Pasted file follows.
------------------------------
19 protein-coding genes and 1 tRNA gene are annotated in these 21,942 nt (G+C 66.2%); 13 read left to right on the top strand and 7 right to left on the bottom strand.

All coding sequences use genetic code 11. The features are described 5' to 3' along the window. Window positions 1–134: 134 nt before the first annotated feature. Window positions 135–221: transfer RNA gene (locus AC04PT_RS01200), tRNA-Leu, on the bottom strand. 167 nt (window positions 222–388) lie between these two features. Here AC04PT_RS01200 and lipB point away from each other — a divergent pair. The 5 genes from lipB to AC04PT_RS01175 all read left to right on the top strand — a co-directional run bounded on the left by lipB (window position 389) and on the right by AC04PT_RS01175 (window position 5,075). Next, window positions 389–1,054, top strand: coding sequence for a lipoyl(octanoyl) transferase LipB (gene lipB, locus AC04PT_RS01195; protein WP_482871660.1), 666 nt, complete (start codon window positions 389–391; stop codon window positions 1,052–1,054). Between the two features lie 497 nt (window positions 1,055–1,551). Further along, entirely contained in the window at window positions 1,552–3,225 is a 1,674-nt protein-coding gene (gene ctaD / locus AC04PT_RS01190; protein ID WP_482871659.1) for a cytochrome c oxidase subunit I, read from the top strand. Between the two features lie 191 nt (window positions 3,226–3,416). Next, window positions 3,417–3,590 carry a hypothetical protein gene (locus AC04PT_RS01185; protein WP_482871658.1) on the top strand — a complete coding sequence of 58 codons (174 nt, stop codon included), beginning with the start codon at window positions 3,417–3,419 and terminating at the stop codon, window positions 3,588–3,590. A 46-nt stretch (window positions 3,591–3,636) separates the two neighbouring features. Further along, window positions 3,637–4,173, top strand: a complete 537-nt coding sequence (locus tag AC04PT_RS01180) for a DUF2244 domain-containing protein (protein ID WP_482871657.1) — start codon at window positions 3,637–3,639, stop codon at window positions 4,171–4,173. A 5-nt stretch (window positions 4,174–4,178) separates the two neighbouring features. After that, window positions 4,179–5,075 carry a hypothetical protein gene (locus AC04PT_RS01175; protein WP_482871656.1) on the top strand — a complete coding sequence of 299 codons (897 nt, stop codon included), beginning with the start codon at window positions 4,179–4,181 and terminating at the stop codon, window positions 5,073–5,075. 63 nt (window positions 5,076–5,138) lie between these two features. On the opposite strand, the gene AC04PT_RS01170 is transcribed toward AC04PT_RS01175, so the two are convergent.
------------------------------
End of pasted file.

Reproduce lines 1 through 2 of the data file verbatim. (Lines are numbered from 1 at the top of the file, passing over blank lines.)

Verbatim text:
19 protein-coding genes and 1 tRNA gene are annotated in these 21,942 nt (G+C 66.2%); 13 read left to right on the top strand and 7 right to left on the bottom strand.

All coding sequences use genetic code 11. The features are described 5' to 3' along the window. Window positions 1–134: 134 nt before the first annotated feature. Window positions 135–221: transfer RNA gene (locus AC04PT_RS01200), tRNA-Leu, on the bottom strand. 167 nt (window positions 222–388) lie between these two features. Here AC04PT_RS01200 and lipB point away from each other — a divergent pair. The 5 genes from lipB to AC04PT_RS01175 all read left to right on the top strand — a co-directional run bounded on the left by lipB (window position 389) and on the right by AC04PT_RS01175 (window position 5,075). Next, window positions 389–1,054, top strand: coding sequence for a lipoyl(octanoyl) transferase LipB (gene lipB, locus AC04PT_RS01195; protein WP_482871660.1), 666 nt, complete (start codon window positions 389–391; stop codon window positions 1,052–1,054). Between the two features lie 497 nt (window positions 1,055–1,551). Further along, entirely contained in the window at window positions 1,552–3,225 is a 1,674-nt protein-coding gene (gene ctaD / locus AC04PT_RS01190; protein ID WP_482871659.1) for a cytochrome c oxidase subunit I, read from the top strand. Between the two features lie 191 nt (window positions 3,226–3,416). Next, window positions 3,417–3,590 carry a hypothetical protein gene (locus AC04PT_RS01185; protein WP_482871658.1) on the top strand — a complete coding sequence of 58 codons (174 nt, stop codon included), beginning with the start codon at window positions 3,417–3,419 and terminating at the stop codon, window positions 3,588–3,590. A 46-nt stretch (window positions 3,591–3,636) separates the two neighbouring features. Further along, window positions 3,637–4,173, top strand: a complete 537-nt coding sequence (locus tag AC04PT_RS01180) for a DUF2244 domain-containing protein (protein ID WP_482871657.1) — start codon at window positions 3,637–3,639, stop codon at window positions 4,171–4,173. A 5-nt stretch (window positions 4,174–4,178) separates the two neighbouring features. After that, window positions 4,179–5,075 carry a hypothetical protein gene (locus AC04PT_RS01175; protein WP_482871656.1) on the top strand — a complete coding sequence of 299 codons (897 nt, stop codon included), beginning with the start codon at window positions 4,179–4,181 and terminating at the stop codon, window positions 5,073–5,075. 63 nt (window positions 5,076–5,138) lie between these two features. On the opposite strand, the gene AC04PT_RS01170 is transcribed toward AC04PT_RS01175, so the two are convergent.